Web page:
96 personas más completaron esta guía.

wher can you buy the battery

gerardo - Contestar

They can be found here in our store.

Andrew Bookholt -

I've done the battery change and went through the whole process without too much hassle. Once it was done, I turned my iPod on and it worked. However, when I came to charge it, it just wouldn't work (the battery won't charge at all). So my iPod just depleted itself till the new battery went empty, and now it just won't boot anymore. I think I've done the job pretty well (or at least the iPod worked for a little while after the battery change) so I don't know what's the real reason for this not to work. Now my iPod is stuck on this screen Sucks to be me.

djules - Contestar

at least u didnt fix it, boot it so it worked, then assemble it and have it broken.

Daniel Powers -

Appreciate it's probably way too late for yourself, but wanted to comment here in case anyone else is in this situation and stumbled across this thread.

Don't give up here if the battery won't charge, it may still be fixable! It was for me!

I Replaced the battery, everything appeared to work fine, so I reassembled only to find that the battery would not charge. The icon came up saying that it was charging, but slowly the charge ran out until I was stuck at that same screen.

Was about to sell it on for spares when I thought I'd have one last go... It turned out that the problem was not with the replacement battery itself, but the protection circuitry attached to the battery. I was able to remove the circuit (plus ribbon cable) from the original (dud) battery, and solder it onto the new one (as always being carful not to short it out in the process. Once reattached, it worked perectly!

Can only suspect it's an issue with the non-OEM circuit being faulty, or detected and blocked by apple somehow...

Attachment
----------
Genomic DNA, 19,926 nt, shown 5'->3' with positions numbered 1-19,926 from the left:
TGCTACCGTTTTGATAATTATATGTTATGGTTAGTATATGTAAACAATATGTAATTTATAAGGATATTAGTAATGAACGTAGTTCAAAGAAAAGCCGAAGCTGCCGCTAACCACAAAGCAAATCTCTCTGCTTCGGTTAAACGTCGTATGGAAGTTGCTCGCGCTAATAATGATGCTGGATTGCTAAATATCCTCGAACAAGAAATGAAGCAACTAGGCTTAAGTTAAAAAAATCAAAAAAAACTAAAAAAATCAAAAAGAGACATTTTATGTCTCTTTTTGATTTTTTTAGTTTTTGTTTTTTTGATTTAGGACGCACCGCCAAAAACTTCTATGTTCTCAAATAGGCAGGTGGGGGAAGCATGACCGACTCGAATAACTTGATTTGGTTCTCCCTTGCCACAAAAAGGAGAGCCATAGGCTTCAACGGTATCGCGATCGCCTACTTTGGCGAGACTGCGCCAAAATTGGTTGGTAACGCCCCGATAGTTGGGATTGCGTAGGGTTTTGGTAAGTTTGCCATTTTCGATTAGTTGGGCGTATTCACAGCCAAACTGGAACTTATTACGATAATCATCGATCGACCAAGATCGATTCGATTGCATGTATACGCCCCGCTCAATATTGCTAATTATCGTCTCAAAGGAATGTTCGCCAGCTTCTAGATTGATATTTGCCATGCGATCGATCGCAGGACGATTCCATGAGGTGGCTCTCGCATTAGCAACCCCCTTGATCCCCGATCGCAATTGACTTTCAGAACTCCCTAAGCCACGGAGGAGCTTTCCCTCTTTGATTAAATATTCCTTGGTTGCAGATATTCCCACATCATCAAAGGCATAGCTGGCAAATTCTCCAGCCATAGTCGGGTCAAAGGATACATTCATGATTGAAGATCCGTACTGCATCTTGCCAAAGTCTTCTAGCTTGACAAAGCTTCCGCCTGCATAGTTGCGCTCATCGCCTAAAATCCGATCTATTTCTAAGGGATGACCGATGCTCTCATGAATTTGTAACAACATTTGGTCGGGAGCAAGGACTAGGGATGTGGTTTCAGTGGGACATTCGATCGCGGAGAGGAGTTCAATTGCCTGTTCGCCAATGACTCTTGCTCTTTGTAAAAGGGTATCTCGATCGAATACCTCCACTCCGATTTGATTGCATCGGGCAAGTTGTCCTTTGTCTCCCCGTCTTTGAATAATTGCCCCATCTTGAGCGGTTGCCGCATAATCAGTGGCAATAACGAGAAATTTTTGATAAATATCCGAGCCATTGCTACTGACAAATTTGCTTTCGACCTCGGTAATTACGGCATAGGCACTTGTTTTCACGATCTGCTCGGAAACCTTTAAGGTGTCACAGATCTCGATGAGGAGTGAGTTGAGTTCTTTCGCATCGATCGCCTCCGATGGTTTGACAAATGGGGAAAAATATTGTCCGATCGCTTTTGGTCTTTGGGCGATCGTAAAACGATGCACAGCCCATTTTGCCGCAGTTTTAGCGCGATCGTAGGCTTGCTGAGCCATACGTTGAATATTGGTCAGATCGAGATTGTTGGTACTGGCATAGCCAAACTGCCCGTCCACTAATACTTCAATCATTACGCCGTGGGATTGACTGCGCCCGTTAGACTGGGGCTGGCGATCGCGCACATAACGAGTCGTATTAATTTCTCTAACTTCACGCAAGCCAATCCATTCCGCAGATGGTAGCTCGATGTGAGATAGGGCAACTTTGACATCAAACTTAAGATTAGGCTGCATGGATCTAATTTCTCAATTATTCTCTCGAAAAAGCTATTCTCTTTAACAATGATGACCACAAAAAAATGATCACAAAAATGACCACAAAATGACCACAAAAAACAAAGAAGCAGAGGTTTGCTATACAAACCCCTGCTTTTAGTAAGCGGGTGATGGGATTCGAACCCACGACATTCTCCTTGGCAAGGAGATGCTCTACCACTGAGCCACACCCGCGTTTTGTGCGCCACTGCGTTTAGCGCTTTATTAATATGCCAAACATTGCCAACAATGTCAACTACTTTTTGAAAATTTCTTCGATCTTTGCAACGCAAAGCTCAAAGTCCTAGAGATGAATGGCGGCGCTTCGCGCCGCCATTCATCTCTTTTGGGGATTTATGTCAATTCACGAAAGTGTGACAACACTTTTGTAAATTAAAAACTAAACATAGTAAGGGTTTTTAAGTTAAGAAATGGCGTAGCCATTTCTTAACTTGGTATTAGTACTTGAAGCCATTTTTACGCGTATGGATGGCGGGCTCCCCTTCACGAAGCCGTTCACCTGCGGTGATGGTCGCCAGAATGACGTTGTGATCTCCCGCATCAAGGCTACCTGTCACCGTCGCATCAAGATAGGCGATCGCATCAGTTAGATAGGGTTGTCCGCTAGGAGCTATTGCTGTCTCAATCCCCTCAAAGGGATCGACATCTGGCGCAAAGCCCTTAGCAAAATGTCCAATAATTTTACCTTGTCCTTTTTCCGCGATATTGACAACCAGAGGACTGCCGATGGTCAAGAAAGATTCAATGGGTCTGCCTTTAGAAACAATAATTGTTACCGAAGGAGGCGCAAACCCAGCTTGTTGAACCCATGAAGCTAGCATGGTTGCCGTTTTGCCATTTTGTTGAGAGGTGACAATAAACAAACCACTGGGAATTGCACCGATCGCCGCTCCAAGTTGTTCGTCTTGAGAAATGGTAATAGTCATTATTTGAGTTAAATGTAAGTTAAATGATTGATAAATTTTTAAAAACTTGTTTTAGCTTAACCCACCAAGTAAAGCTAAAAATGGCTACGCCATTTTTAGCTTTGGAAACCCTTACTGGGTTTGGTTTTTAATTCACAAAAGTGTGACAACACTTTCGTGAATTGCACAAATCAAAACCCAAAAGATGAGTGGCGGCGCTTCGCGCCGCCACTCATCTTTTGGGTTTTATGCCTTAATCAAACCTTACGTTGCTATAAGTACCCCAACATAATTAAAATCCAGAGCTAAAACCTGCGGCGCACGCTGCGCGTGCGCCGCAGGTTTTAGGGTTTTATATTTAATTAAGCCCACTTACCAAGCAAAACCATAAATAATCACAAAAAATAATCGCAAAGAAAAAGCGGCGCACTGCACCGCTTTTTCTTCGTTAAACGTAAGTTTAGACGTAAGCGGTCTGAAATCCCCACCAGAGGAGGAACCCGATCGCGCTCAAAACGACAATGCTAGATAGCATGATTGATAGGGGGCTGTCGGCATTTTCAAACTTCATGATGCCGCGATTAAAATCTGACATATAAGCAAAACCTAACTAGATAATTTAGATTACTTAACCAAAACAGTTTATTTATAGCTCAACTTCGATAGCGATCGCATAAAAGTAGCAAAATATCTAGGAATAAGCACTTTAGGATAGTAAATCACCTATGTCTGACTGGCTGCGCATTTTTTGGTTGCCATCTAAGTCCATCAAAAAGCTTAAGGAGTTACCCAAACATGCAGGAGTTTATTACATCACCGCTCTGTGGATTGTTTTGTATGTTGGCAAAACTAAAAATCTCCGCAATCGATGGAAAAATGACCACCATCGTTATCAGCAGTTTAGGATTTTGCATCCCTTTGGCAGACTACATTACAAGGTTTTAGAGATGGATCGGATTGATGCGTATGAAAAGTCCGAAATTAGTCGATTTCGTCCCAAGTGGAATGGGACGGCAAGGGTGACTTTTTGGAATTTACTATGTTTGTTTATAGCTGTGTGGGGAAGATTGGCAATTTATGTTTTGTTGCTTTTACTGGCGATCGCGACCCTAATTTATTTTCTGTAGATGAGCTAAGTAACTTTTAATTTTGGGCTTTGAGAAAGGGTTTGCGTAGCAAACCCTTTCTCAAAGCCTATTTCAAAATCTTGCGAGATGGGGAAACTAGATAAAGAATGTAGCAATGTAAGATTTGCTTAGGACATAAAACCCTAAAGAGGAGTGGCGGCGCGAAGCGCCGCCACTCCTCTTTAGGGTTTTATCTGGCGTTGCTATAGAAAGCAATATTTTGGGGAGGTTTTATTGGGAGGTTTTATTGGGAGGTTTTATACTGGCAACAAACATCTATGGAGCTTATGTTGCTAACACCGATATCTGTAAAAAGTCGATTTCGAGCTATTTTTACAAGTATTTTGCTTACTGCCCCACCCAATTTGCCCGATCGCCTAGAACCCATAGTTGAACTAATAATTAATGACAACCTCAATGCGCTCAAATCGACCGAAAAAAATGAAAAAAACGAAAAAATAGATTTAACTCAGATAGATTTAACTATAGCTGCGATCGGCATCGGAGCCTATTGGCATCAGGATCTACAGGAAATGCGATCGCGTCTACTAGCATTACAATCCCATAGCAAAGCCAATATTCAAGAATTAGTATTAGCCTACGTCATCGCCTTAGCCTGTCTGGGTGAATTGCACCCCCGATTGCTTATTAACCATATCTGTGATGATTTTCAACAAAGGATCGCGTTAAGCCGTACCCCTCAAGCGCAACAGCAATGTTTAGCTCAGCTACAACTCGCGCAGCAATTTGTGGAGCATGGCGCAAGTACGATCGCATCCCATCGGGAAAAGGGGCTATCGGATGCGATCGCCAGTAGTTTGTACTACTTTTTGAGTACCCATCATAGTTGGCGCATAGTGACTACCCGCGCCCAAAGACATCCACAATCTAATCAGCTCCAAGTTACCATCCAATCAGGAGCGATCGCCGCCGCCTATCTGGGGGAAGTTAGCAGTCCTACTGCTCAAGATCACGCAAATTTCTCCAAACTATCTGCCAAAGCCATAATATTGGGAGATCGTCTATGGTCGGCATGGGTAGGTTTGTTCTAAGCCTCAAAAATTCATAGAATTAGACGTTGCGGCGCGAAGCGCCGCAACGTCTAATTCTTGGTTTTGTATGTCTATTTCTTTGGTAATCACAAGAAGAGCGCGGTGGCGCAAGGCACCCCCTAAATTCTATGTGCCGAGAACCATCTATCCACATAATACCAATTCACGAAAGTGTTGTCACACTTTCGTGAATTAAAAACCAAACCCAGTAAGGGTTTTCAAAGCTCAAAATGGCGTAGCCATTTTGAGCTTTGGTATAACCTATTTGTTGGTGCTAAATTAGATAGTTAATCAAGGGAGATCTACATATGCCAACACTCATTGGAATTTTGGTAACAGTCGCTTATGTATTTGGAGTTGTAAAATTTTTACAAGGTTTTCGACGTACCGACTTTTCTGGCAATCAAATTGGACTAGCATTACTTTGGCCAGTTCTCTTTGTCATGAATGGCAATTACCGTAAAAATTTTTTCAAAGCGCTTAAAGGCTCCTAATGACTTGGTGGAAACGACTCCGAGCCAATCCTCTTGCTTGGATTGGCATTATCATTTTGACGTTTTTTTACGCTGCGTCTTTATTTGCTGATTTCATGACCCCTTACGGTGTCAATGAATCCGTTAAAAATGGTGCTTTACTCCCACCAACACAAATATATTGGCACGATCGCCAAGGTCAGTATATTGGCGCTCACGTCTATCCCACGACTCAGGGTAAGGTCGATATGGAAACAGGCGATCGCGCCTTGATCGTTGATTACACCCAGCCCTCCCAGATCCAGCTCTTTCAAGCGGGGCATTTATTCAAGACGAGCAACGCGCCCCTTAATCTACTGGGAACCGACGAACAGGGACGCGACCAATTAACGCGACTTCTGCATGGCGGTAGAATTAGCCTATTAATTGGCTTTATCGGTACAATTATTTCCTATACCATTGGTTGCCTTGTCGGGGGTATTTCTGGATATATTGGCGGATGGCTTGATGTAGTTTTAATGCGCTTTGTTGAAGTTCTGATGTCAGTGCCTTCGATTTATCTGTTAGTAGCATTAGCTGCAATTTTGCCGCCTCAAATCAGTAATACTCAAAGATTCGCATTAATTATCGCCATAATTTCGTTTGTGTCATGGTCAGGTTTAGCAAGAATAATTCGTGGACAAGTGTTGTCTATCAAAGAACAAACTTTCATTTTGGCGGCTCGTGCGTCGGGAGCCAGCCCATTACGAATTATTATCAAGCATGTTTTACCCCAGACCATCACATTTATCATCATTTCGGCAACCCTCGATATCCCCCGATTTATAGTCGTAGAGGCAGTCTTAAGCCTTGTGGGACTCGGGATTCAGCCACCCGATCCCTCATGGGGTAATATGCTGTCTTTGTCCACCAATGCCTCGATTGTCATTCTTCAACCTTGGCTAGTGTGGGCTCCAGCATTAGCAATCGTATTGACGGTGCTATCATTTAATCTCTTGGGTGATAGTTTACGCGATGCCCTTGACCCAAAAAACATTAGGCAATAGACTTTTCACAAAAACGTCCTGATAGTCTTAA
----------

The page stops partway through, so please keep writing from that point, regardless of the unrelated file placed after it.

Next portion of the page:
graysters -

- Rubber ring damaged? Check!

- Dirt inside the screen? Check!

- Blue plastic tools busted? Check!

- Battery replaced? Check!

- Unit working? Check!

I recommend having blue nitrile gloves on your hands to minimize grease transfer.

I'd also recommend enhancing the instructions on how to release the side catches with more technique photos. That was the hardest part for me.

Job complete. Check!

johnvoth - Contestar

-tools broken? Check!

-able to proceed? Nope!

Brandon -

People u need a metal tool to easily remove the front glass a plastic spudger won't do it very well as it needs to be flat and pushed in between the clips and the metal retainers and gently lifted. Also if you must use tape to hold the battery ribbon cable down use heat resistant tape made for the job because if you melt the tape it will mix with the solder and contaminate it. Use IPA and a lint free cloth to wipe down the screen right before replacing the front. The correct way to prep the contacts before soldering is to use solder wick to remove any old solder that remains. Also be carefull of static. If you have trouble getting digitiser cable to fit back on the board and you are getting annoyed walk away for a few mins and clear your head I bet it'll go on first time when you got back to it.

One last thing warm the plate with a hair dryer to get the old battery off it will soften the glue make things much much easier and you don't risk bending the battery and causing yourself disaster.

annualuk72 - Contestar

I installed the battery, and double checked one of the battery connectors before closing it up. Once I got it all together, I plugged it in and it showed the REALLY low red battery with the lightning logo. So I waited, and read a couple comments, and people were turning on their iPods right away, but mine wouldn't give me anything but the REALLY low battery. I started to get worried, and looked up a couple other answers. After about 5 minutes, the silver Apple logo popped up and I was relieved.

Just remember to have a little patience.

Trevor Bugera - Contestar

I had a problem with mine after the battery was replaced. I would turn it on and just get the sliver of red for the battery, and it would not boot. It would work fine until I pressed the LCD assembly down into the housing, and then the battery went dead. What I observed was that the LCD ribbon cable that runs under the battery to its socket was quite stuck to the back of the case when I tried to remove it. This left a bit of the insulation from the cable stuck to the back of the housing. After replacing the battery it would work fine till I pressed the LCD down, and then it would short out. So I lifted the LCD assembly again, lifted up the LCD ribbon cable and put a inch and a half piece of black tape down underneath between the cable and the housing. After reassembly it worked fine.